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phottix_mitros_plus_TTL_flash Gear Reviews

A Flash to Rival the Canon 600EX-RT: Phottix Mitros+ Review

By Michelle Ford on April 3rd 2014

It’s called the Phottix Mitros+ TTL Transceiver Flash. That’s one very long, descriptive name for a flash and it holds all those words because it can do all that and more.

Compatibility

The Phottix Mitros+ is a Canon compatible hot shoe flash, which means you can mount it directly on to your Canon hot shoe and the following functions will work:

  • Manual and ETTL mode
  • HSS – High Sync Speed and Second Curtain Sync
  • Auto and Manual Zoom
  • AF-assist Light

Build and Body

Phottix spared nothing on the Mitros+. It’s a solid build with the metal shoe, rubber skirt and shoe lock.

phottix_mitros_plus

Wireless Capabilities

The Mitros+ has a built in receiver and transmitter which allows it to act as either master or slave to other Mitros+ flashes or most Canon EX flashes which simplifies the setup altogether. It’s an optical transmission which means the units have to have a clear line of sight. The published range shows up to 50 ft indoors and 30 ft outdoors.

The Mitros+ also has a built in transceiver compatible with the Phottix Stratto and Phottix Odin Transceivers for radio triggering. This is my preferred method for the sake of accuracy and to avoid misfires due to obstructions (like walls and people’s heads), plus the published range shows over 300 feet in reach. With the Phottix Stratto transmitter combined with the Mitros+ grouping and channel functions my team and I can quickly and easily transition between a variety of lighting options in any scenario. If you have the Phottix Odin transmitter you can control your exposure compensation and power levels for each flash grouping from the Odin transmitter.

My current working setup looks something like this (though we may or may not use all of them):

Canon 5D Mark III+ Phottix Stratto II Transmitter + Canon 580 EXII (on camera)
Phottix Mitros+ flash on stand set to Channel 1 Group A
Phottix Mitros+ flash on stand set to Channel 1 Group B

Extras and Backup Set

• Alien Bee + Phottix Stratto II Receiver set to Channel 1 Group C
YN 560 + Phottix Stratto II Receiver set to Channel 1 Group D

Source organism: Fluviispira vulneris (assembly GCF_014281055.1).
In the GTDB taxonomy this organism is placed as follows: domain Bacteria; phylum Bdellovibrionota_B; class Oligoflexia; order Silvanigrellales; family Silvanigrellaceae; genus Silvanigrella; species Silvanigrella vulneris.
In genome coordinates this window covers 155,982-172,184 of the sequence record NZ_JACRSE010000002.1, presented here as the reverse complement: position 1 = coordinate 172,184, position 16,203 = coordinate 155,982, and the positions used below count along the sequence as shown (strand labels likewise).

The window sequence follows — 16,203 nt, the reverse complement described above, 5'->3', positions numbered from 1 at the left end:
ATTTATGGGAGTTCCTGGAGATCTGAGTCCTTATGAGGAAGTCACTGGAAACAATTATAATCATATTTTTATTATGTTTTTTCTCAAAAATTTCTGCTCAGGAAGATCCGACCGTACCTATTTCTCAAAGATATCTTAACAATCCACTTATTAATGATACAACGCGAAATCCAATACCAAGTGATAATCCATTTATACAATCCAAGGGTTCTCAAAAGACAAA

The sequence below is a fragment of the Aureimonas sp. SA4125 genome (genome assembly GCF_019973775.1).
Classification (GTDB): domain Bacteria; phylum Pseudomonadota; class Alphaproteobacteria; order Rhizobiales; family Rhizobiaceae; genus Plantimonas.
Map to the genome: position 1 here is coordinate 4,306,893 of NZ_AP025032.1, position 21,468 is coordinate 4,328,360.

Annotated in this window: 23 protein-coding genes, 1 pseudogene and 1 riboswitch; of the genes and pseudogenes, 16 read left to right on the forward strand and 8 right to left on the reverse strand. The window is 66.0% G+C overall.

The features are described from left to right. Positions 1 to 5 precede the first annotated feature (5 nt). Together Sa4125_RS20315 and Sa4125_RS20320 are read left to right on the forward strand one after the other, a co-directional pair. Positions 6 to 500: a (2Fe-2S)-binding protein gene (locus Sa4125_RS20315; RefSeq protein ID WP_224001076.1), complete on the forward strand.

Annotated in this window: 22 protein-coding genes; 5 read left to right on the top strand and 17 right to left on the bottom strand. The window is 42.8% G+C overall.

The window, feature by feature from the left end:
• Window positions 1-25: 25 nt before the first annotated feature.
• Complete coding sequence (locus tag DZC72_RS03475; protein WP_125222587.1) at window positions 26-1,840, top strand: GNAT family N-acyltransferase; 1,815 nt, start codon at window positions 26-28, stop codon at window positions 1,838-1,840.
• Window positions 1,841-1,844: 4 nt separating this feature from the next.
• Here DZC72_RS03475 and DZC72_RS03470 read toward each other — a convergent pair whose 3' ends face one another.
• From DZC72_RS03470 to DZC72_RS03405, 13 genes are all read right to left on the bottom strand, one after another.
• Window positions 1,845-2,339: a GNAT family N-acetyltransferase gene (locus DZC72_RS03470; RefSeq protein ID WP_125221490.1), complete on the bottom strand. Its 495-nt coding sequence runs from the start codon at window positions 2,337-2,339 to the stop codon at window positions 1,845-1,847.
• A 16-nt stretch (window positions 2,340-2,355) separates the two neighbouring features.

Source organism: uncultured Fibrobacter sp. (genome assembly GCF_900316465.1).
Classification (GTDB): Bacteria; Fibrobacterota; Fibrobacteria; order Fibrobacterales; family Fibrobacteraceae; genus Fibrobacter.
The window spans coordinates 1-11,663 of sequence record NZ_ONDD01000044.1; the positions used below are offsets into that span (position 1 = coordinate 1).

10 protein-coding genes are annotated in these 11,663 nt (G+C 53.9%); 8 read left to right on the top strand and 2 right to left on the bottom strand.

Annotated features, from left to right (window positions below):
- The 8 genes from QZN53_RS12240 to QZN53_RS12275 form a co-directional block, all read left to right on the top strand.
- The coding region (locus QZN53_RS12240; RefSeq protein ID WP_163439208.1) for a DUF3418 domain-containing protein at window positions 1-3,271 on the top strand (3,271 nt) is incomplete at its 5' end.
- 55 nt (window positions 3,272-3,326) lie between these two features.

The ability to mix and match the number of types of light and brand variations is one of the largest selling points of this system. Without having to eliminate my existing set, these flashes were a seamless addition to my existing repertoire without adding complication. If anything, it has simplified it.

[REWIND: Phottix Stratto II Trigger Review]

 

The User Interface

Next to power and flexibility, the ease of use for my lighting equipment is a very important factor. I don’t like having to setup a separate training session for a lighting assistant just to figure out how to use the gear. The user interface on the Mitros+ was fairly intuitive. A brief consultation with the manual and I was off and running. By brief consultation I mean just a glance (barely). The buttons on the flash are all well labeled. The functions are accessed via single press or long press and the rest is easy to follow. There is nothing worse than having equipment difficulty in front of clients and flashes are notorious for causing headaches. Phottix did an excellent job with making the settings easy to find for manual settings, master/slave functions as well as channel and grouping selections. They even thought of a battery life indicator. This particular setup is Phottix‘s big win over the Canon 600EX-RT in my opinion.

phottix_mitros_UI

The Other Numbers

  • Guide No.: 58/190 (at 105mm focal length, ISO 100 in meters/feet)
  • Flash coverage: 24-105mm (14mm with wide angle diffuser panel)
  • Recycling time/Flash-ready indicator:
  • Normal flash: Approx.0.1-5 sec./Red LED indicator lamp lights up.
  • Quick flash: Approx.0.1-2.5 sec./Green LED indicator lamp lights up.
  • Power: Four size-AA alkaline or Ni-MH batteries, compatible external battery pack
  • Power saving: Non-wireless slave modes: 90 seconds, Wireless slave mode: (programmable) 10 minutes or 60 minutes
  • Channels: 4
  • Controlled Groups: 3 (A, B, and C)
  • Transmission range (Approx.): Radio: 100m +, Optical: Indoors: 12-16m/39.3-52.4 ft., Outdoors: 7-9m/22.9-29.5 ft.

Conclusion